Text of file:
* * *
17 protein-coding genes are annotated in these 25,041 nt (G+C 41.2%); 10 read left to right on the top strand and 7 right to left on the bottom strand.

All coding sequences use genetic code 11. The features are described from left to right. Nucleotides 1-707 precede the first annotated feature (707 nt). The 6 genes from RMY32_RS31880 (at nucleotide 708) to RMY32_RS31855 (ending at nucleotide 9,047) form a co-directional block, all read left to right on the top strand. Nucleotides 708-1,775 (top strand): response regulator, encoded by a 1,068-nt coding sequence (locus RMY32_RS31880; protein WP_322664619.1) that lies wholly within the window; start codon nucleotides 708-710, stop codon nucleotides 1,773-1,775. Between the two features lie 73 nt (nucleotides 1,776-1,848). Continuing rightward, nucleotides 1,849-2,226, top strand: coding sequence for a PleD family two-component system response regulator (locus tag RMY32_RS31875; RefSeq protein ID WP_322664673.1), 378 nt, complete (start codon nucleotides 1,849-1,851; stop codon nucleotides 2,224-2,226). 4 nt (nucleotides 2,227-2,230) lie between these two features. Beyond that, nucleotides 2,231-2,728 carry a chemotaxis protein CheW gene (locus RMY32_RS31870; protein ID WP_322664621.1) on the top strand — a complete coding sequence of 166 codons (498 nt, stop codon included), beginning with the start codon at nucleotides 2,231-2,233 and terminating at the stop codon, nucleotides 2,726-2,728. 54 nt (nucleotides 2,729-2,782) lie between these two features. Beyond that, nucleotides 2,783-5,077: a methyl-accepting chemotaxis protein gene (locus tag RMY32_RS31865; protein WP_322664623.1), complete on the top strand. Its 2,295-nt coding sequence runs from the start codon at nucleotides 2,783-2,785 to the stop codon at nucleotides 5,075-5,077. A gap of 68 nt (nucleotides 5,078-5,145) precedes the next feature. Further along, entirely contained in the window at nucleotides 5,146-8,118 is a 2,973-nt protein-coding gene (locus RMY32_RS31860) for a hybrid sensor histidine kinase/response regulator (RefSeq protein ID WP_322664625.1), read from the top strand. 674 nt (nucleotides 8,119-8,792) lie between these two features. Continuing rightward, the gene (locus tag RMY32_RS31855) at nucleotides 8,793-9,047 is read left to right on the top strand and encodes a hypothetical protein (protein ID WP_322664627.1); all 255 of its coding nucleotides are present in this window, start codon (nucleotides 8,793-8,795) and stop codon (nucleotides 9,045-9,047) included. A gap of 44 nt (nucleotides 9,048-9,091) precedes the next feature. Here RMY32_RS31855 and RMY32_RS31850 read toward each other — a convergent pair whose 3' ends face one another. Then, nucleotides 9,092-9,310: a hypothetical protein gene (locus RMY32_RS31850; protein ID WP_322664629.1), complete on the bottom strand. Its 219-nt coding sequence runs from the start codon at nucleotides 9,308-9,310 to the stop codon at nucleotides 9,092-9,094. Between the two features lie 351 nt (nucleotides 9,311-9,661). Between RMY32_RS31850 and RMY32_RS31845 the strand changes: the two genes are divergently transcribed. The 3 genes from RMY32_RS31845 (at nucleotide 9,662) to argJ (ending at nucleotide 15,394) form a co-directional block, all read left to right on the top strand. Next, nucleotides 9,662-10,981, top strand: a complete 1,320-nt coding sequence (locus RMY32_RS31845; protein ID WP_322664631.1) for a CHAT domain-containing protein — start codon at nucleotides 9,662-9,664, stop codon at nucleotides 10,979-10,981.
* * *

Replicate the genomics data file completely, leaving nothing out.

17 protein-coding genes are annotated in these 25,041 nt (G+C 41.2%); 10 read left to right on the top strand and 7 right to left on the bottom strand.

All coding sequences use genetic code 11. The features are described from left to right. Nucleotides 1-707 precede the first annotated feature (707 nt). The 6 genes from RMY32_RS31880 (at nucleotide 708) to RMY32_RS31855 (ending at nucleotide 9,047) form a co-directional block, all read left to right on the top strand. Nucleotides 708-1,775 (top strand): response regulator, encoded by a 1,068-nt coding sequence (locus RMY32_RS31880; protein WP_322664619.1) that lies wholly within the window; start codon nucleotides 708-710, stop codon nucleotides 1,773-1,775. Between the two features lie 73 nt (nucleotides 1,776-1,848). Continuing rightward, nucleotides 1,849-2,226, top strand: coding sequence for a PleD family two-component system response regulator (locus tag RMY32_RS31875; RefSeq protein ID WP_322664673.1), 378 nt, complete (start codon nucleotides 1,849-1,851; stop codon nucleotides 2,224-2,226). 4 nt (nucleotides 2,227-2,230) lie between these two features. Beyond that, nucleotides 2,231-2,728 carry a chemotaxis protein CheW gene (locus RMY32_RS31870; protein ID WP_322664621.1) on the top strand — a complete coding sequence of 166 codons (498 nt, stop codon included), beginning with the start codon at nucleotides 2,231-2,233 and terminating at the stop codon, nucleotides 2,726-2,728. 54 nt (nucleotides 2,729-2,782) lie between these two features. Beyond that, nucleotides 2,783-5,077: a methyl-accepting chemotaxis protein gene (locus tag RMY32_RS31865; protein WP_322664623.1), complete on the top strand. Its 2,295-nt coding sequence runs from the start codon at nucleotides 2,783-2,785 to the stop codon at nucleotides 5,075-5,077. A gap of 68 nt (nucleotides 5,078-5,145) precedes the next feature. Further along, entirely contained in the window at nucleotides 5,146-8,118 is a 2,973-nt protein-coding gene (locus RMY32_RS31860) for a hybrid sensor histidine kinase/response regulator (RefSeq protein ID WP_322664625.1), read from the top strand. 674 nt (nucleotides 8,119-8,792) lie between these two features. Continuing rightward, the gene (locus tag RMY32_RS31855) at nucleotides 8,793-9,047 is read left to right on the top strand and encodes a hypothetical protein (protein ID WP_322664627.1); all 255 of its coding nucleotides are present in this window, start codon (nucleotides 8,793-8,795) and stop codon (nucleotides 9,045-9,047) included. A gap of 44 nt (nucleotides 9,048-9,091) precedes the next feature. Here RMY32_RS31855 and RMY32_RS31850 read toward each other — a convergent pair whose 3' ends face one another. Then, nucleotides 9,092-9,310: a hypothetical protein gene (locus RMY32_RS31850; protein ID WP_322664629.1), complete on the bottom strand. Its 219-nt coding sequence runs from the start codon at nucleotides 9,308-9,310 to the stop codon at nucleotides 9,092-9,094. Between the two features lie 351 nt (nucleotides 9,311-9,661). Between RMY32_RS31850 and RMY32_RS31845 the strand changes: the two genes are divergently transcribed. The 3 genes from RMY32_RS31845 (at nucleotide 9,662) to argJ (ending at nucleotide 15,394) form a co-directional block, all read left to right on the top strand. Next, nucleotides 9,662-10,981, top strand: a complete 1,320-nt coding sequence (locus RMY32_RS31845; protein ID WP_322664631.1) for a CHAT domain-containing protein — start codon at nucleotides 9,662-9,664, stop codon at nucleotides 10,979-10,981.